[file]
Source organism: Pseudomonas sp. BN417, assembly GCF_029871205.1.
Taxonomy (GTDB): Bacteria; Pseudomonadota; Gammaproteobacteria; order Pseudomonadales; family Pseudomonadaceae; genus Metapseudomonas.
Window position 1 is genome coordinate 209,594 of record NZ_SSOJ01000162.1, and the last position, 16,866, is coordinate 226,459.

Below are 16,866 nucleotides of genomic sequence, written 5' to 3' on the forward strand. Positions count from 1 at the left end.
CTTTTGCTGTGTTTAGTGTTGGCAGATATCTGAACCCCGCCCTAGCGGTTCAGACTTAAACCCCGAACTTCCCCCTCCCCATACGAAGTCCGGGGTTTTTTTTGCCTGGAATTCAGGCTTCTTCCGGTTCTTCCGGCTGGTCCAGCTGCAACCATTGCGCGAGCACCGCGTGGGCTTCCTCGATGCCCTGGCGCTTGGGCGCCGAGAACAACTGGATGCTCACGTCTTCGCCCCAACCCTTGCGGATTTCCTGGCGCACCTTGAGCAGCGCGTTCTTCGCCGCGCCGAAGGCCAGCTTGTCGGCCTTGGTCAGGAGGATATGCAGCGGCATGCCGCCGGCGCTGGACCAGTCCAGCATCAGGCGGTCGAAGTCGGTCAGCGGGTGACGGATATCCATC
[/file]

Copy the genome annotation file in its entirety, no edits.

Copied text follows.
Source organism: Pseudomonas sp. BN417, assembly GCF_029871205.1.
Taxonomy (GTDB): Bacteria; Pseudomonadota; Gammaproteobacteria; order Pseudomonadales; family Pseudomonadaceae; genus Metapseudomonas.
Window position 1 is genome coordinate 209,594 of record NZ_SSOJ01000162.1, and the last position, 16,866, is coordinate 226,459.

Below are 16,866 nucleotides of genomic sequence, written 5' to 3' on the forward strand. Positions count from 1 at the left end.
CTTTTGCTGTGTTTAGTGTTGGCAGATATCTGAACCCCGCCCTAGCGGTTCAGACTTAAACCCCGAACTTCCCCCTCCCCATACGAAGTCCGGGGTTTTTTTTGCCTGGAATTCAGGCTTCTTCCGGTTCTTCCGGCTGGTCCAGCTGCAACCATTGCGCGAGCACCGCGTGGGCTTCCTCGATGCCCTGGCGCTTGGGCGCCGAGAACAACTGGATGCTCACGTCTTCGCCCCAACCCTTGCGGATTTCCTGGCGCACCTTGAGCAGCGCGTTCTTCGCCGCGCCGAAGGCCAGCTTGTCGGCCTTGGTCAGGAGGATATGCAGCGGCATGCCGCCGGCGCTGGACCAGTCCAGCATCAGGCGGTCGAAGTCGGTCAGCGGGTGACGGATATCCATC